Should I Lose Weight or Buy a Lighter Bike?
Yes, it does make a difference, assuming your training, bike position, and during-ride fueling strategies remain the same.
Two of the greatest forces acting on cyclists are wind resistance and gravity. Let’s start with the wind. Factors affecting wind resistance include the frontal area of you and your bike, and your speed. The faster you ride, and the greater the frontal area of you and your bike, the greater the wind resistance you must overcome.
In their seminal 2001 paper “Improving cycling performance: how we should spend our time and money,” Dr. Asker Jeukendrup and Dr. James Martin predicted how changes in several different things would affect 40K time trial performance on a relatively flat course with no net altitude gain or loss. One of the things they looked into was weight loss.
They compared losing 3 kilograms (6.6 pounds) of body weight with dropping 3 kilograms off the bike in novice, well-trained, and elite cyclists. In all three cases, losing bodyweight saved more time because the researchers figured a 3-kilogram weight loss would result in reduced drag area. A lighter bike, in this case, did not notably affect performance because it did not affect wind resistance.
When riding uphill at slower speeds, gravity takes over wind resistance as the main force you’ll fight. That means losing weight—both bodyweight and bike weight—should improve your performance, because the less weight you have to drag uphill, against gravity, the easier it’ll be to climb.
Jeukendrup and Martin calculated that shaving 3 kilograms off of the bike can save a novice rider up to 1 minute 34 seconds on a 20K time trial up a 3 percent grade, and 3 minutes 38 seconds up a 6 percent grade. Clearly, shaving weight off of your bike is advantageous while climbing.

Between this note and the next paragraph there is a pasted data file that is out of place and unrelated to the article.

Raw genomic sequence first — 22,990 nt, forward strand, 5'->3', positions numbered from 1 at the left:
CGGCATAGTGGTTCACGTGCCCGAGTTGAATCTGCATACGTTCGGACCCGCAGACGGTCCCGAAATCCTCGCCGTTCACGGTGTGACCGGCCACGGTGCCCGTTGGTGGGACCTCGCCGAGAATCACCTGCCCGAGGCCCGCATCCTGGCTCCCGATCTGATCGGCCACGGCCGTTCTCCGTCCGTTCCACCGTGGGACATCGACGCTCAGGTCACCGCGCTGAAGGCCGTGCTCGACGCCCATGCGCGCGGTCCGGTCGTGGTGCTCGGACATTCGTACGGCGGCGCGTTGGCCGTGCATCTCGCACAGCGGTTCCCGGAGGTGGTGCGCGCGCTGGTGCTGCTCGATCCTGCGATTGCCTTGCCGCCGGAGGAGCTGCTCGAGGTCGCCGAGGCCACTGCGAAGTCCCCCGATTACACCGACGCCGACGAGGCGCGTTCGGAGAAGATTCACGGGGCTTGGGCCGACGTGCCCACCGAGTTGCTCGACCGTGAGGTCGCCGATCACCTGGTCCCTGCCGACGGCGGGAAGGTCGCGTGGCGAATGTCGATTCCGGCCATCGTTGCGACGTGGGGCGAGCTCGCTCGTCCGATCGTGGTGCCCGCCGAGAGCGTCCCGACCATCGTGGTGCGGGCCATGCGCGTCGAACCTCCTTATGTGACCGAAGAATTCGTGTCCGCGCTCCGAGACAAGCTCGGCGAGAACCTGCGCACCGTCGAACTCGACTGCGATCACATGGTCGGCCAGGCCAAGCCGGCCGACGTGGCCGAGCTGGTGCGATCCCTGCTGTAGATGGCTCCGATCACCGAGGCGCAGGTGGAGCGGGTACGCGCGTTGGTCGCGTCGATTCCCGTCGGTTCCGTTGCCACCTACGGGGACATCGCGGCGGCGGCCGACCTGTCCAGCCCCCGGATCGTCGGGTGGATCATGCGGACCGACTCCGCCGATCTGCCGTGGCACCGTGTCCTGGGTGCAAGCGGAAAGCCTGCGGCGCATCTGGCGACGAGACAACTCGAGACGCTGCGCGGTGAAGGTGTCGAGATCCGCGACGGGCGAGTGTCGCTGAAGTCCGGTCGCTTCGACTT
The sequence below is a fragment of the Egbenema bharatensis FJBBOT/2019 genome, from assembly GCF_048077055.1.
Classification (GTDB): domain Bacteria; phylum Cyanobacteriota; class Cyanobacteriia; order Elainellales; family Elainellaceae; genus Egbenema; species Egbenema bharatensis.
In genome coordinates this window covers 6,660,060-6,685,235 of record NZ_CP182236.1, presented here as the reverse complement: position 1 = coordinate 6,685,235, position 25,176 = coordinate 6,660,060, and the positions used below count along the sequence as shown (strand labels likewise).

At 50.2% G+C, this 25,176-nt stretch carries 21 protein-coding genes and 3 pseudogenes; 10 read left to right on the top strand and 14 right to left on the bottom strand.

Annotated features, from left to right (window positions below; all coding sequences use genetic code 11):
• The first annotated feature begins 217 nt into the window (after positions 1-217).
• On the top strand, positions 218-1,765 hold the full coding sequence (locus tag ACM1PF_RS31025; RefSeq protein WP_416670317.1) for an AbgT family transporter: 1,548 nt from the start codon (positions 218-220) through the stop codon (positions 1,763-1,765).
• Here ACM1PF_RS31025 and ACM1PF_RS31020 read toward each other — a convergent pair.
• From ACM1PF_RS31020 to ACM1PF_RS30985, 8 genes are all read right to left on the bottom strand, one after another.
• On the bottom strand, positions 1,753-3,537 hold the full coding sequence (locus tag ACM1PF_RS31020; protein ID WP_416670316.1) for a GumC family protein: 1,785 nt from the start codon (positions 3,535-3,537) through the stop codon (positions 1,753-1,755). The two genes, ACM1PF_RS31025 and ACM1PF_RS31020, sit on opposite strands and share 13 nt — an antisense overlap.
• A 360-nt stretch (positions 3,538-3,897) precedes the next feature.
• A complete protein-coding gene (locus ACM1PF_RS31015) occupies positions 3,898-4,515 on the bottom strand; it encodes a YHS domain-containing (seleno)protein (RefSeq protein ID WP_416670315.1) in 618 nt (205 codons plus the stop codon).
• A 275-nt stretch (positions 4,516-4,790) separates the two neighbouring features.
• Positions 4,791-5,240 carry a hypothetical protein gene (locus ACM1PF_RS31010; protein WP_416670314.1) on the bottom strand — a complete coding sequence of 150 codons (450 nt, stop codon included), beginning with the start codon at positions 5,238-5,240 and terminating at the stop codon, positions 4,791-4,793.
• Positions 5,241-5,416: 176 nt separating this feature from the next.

“If someone is overweight, the effect would be exactly the same” if they lost weight, says Iñigo Mujika, the head of physiology and training for former pro cycling team Euskaltel Euskadi. “And it would be way cheaper, because they would be saving money in not improving the bike, and buying less food.”
Your power-to-weight ratio (PWR) affects how fast you climb. The greater your power and lower your weight, the quicker you’ll climb. At some point, however, if you lose too much weight, your power can start to decline.
So if you have the weight to lose, drop it. Mujika recommends losing weight during the pre-season, not leading up to an event, because the process can be mentally draining. He also advises dropping weight slowly to help avoid losing power-producing muscle. Depending on how much weight you have to lose, aim to shed no more than 1 to 2 pounds a week.
“If you maintain your training, and lose weight progressively, with proper nutrition, there is no reason why you should lose any power,” Mujika says.
The bottom line: Losing bodyweight is more advantageous than dropping bike weight on relatively flat rides. But as soon as the road goes up, it’s similarly helpful to lose bike and bodyweight, as long as you have the fat to lose.